The Divided States of America(n Data)

The Divided States of America(n Data)

This Is Why We Can’t Have Nice Things – Like Our Own Version of GDPR.

The American Data Divide

Across the ocean, a much-publicized piece of holistic privacy legislation called the GDPR has transformed the relationship between citizens, businesses, and personal data. In 2019 it’s time to ask: why can’t the USA produce its own unified piece of federal data privacy regulation?

Data regulation in the United States is still a work in progress. At present it’s a patchwork quilt split along state and industrial sector lines, and for most consumers, it’s impossible to penetrate. Businesses are similarly hamstrung by the lack of harmonious regulation. Those that decide to play by the rules burn copious resources and frustrating man-hours just to understand what those rules are. And even after that expending all that effort, many (if not most) businesses still struggle to be compliant.

The Roadblocks to Reform

Why can’t Congress do something about it? The short answer is that there just hasn’t been enough momentum to get something passed federally. The FTC has long recommended that Congress enact a comprehensive set of privacy laws. The Obama administration, in its early days, even tabled a set of proposals for a Consumer Privacy Bill of Rights. Privacy practitioners lauded the document. But it quietly died as Silicon Valley ingratiated itself into the D.C. political machine over the first half of the decade. And although the new president is an avid social media user, the Trump administration has shown little appetite for data regulation.

It’s also possible to make a deeper cultural reading into the different data trajectories of the US and EU. The European Union has been, since its inception, a body with the power to legislate dynamically in reaction to the world around it. On the other hand, US legal and political culture remains staunchly Constitutionalist. Legislating for an issue like data privacy, nonexistent at the time the Constitution was written, can be slowed by the challenge of remaining faithful to the spirit of a document that’s over 200 years old.

The Prospects for Change

However, in 2020 there will be a presidential election and possibly a new administration in the White House. Have the dynamics changed sufficiently to inspire another tilt at federal regulation? The voting population seems more concerned than ever about the way companies use personal data. However, a vocal watchdog organization (à la MADD or the NAACP) has yet to emerge. We’ll return to this later.

The real change that’s taken place lies in the business community. Among business leaders, regulatory certainty is emerging as a key concern – even beyond getting favorable laws. Businesses just want the rules of the game to be consistent. And there’s a deeper acceptance that federal laws represent a huge efficiency improvement over the uncertainty and instability of state-by-state regulation.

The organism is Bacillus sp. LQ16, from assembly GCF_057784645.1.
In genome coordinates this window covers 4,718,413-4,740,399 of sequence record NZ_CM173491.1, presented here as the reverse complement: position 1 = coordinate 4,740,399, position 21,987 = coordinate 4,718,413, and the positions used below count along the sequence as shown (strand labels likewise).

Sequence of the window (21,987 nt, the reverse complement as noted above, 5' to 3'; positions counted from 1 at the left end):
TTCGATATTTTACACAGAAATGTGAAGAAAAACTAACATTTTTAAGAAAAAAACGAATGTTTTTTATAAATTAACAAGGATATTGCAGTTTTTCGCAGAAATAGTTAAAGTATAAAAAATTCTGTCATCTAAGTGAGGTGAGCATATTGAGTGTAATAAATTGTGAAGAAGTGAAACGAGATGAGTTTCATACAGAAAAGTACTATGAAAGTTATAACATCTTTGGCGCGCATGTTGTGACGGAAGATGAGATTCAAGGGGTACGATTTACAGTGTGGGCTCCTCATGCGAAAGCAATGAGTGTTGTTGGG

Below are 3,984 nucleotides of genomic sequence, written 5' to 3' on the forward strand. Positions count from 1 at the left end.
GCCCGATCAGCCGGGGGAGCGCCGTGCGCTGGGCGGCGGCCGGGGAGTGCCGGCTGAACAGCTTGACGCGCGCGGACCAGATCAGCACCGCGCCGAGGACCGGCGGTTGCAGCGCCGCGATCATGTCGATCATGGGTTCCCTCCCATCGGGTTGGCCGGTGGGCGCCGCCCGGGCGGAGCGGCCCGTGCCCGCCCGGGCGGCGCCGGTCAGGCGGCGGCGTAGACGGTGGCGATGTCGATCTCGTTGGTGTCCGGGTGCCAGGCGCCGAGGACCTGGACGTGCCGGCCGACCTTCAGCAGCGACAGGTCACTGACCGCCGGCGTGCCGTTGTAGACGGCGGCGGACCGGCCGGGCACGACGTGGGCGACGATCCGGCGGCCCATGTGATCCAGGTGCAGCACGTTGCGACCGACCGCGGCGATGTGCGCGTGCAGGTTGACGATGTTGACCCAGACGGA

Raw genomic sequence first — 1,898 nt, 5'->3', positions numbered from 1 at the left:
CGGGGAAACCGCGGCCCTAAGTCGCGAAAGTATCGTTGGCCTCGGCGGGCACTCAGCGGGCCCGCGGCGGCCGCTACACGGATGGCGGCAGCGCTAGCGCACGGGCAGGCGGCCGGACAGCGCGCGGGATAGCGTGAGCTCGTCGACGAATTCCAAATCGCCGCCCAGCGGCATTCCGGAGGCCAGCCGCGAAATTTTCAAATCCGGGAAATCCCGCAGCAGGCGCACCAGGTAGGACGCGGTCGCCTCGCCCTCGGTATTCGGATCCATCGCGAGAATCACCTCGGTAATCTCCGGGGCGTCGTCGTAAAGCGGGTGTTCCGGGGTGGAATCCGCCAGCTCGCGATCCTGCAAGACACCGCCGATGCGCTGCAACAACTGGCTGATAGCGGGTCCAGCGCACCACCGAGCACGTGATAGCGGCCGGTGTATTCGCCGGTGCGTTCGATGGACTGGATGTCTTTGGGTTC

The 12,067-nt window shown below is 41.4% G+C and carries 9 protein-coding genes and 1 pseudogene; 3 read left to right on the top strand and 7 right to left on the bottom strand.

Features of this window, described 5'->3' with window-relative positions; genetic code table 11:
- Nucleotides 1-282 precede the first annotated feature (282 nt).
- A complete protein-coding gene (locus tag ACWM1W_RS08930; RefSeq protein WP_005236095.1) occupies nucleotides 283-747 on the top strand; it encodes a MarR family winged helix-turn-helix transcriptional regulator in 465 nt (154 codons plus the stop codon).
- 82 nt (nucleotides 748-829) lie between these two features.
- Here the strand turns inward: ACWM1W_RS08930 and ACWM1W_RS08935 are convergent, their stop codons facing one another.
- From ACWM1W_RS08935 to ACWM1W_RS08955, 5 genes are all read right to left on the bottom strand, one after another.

One unified piece of legislation would provide a single target on which to concentrate lobbying efforts, debate, and discussion. Consequently, many business leaders are already urging Washington to take action. Earlier this year 51 CEOs from some of the biggest tech and industrial companies in the world signed an open letter to Congress urging them to act on a “comprehensive consumer data privacy law.” 

Will Citizens Step Up?

Were it up to these business leaders, a federal data law would be a done deal. But legislators appear wary of acting while there’s an empty seat at the table. If anything is slowing federal data regulation down in 2019, it’s the lack of a high-profile citizen’s rights group that could sit down with political and business leaders and get the ball rolling.

To conclude, the landscape looks to be more conducive to a federal data privacy law in 2019. But wondering “why doesn’t it exist yet?” may be the wrong question for individual citizens to be asking. In the absence of a highly-invested consumer protection lobby in Washington DC, the correct question to ask may be: “how can we get a seat at the table?”

What’s the Difference Between Data Security & Data Privacy?

What’s the Difference Between Data Security & Data Privacy?

“Data Privacy” and “Data Security” are two terms that can sometimes be used interchangeably. Especially by those who aren’t in the field of data protection. However, in this particular sector of the industry, they mean two very different things. Understanding the relationship between them is essential for grasping the complexity of regulatory compliance. This article is a quick primer that illustrates how privacy and security differ and how they work together as building blocks of regular data operation.

Data Security vs Data Privacy

In simple terms, security means securing data against unauthorized access. Privacy is about managing and defining authorized access. Data security is a technical issue that involves building robust defense mechanisms in your digital infrastructure. Data privacy is questioning and tackling legal and legislative spheres.